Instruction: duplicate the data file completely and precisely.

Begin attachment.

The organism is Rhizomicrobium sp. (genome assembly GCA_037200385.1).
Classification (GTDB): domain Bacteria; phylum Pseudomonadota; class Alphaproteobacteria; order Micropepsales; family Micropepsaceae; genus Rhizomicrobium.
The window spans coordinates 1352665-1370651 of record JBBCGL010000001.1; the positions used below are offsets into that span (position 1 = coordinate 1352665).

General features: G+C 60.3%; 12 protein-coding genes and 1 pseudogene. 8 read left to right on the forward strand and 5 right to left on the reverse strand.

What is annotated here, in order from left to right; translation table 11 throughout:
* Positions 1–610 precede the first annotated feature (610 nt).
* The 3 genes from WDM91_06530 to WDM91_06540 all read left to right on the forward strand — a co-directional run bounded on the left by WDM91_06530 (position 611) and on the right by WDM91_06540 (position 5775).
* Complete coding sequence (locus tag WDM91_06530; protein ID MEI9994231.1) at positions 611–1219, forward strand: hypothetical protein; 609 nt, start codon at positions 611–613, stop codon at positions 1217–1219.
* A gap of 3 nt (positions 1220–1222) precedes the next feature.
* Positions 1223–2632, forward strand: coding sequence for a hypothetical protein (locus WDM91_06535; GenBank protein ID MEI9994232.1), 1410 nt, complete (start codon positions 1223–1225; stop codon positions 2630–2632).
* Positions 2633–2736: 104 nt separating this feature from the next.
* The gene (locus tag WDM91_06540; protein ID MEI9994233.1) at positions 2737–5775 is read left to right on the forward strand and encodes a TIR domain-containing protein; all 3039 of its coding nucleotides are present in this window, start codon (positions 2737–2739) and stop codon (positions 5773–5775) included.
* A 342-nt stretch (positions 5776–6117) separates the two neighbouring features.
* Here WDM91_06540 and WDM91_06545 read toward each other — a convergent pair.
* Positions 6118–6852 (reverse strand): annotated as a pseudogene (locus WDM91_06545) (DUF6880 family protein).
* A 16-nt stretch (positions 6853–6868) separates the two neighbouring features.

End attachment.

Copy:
The organism is Rhizomicrobium sp. (genome assembly GCA_037200385.1).
Classification (GTDB): domain Bacteria; phylum Pseudomonadota; class Alphaproteobacteria; order Micropepsales; family Micropepsaceae; genus Rhizomicrobium.
The window spans coordinates 1352665-1370651 of record JBBCGL010000001.1; the positions used below are offsets into that span (position 1 = coordinate 1352665).

General features: G+C 60.3%; 12 protein-coding genes and 1 pseudogene. 8 read left to right on the forward strand and 5 right to left on the reverse strand.

What is annotated here, in order from left to right; translation table 11 throughout:
* Positions 1–610 precede the first annotated feature (610 nt).
* The 3 genes from WDM91_06530 to WDM91_06540 all read left to right on the forward strand — a co-directional run bounded on the left by WDM91_06530 (position 611) and on the right by WDM91_06540 (position 5775).
* Complete coding sequence (locus tag WDM91_06530; protein ID MEI9994231.1) at positions 611–1219, forward strand: hypothetical protein; 609 nt, start codon at positions 611–613, stop codon at positions 1217–1219.
* A gap of 3 nt (positions 1220–1222) precedes the next feature.
* Positions 1223–2632, forward strand: coding sequence for a hypothetical protein (locus WDM91_06535; GenBank protein ID MEI9994232.1), 1410 nt, complete (start codon positions 1223–1225; stop codon positions 2630–2632).
* Positions 2633–2736: 104 nt separating this feature from the next.
* The gene (locus tag WDM91_06540; protein ID MEI9994233.1) at positions 2737–5775 is read left to right on the forward strand and encodes a TIR domain-containing protein; all 3039 of its coding nucleotides are present in this window, start codon (positions 2737–2739) and stop codon (positions 5773–5775) included.
* A 342-nt stretch (positions 5776–6117) separates the two neighbouring features.
* Here WDM91_06540 and WDM91_06545 read toward each other — a convergent pair.
* Positions 6118–6852 (reverse strand): annotated as a pseudogene (locus WDM91_06545) (DUF6880 family protein).
* A 16-nt stretch (positions 6853–6868) separates the two neighbouring features.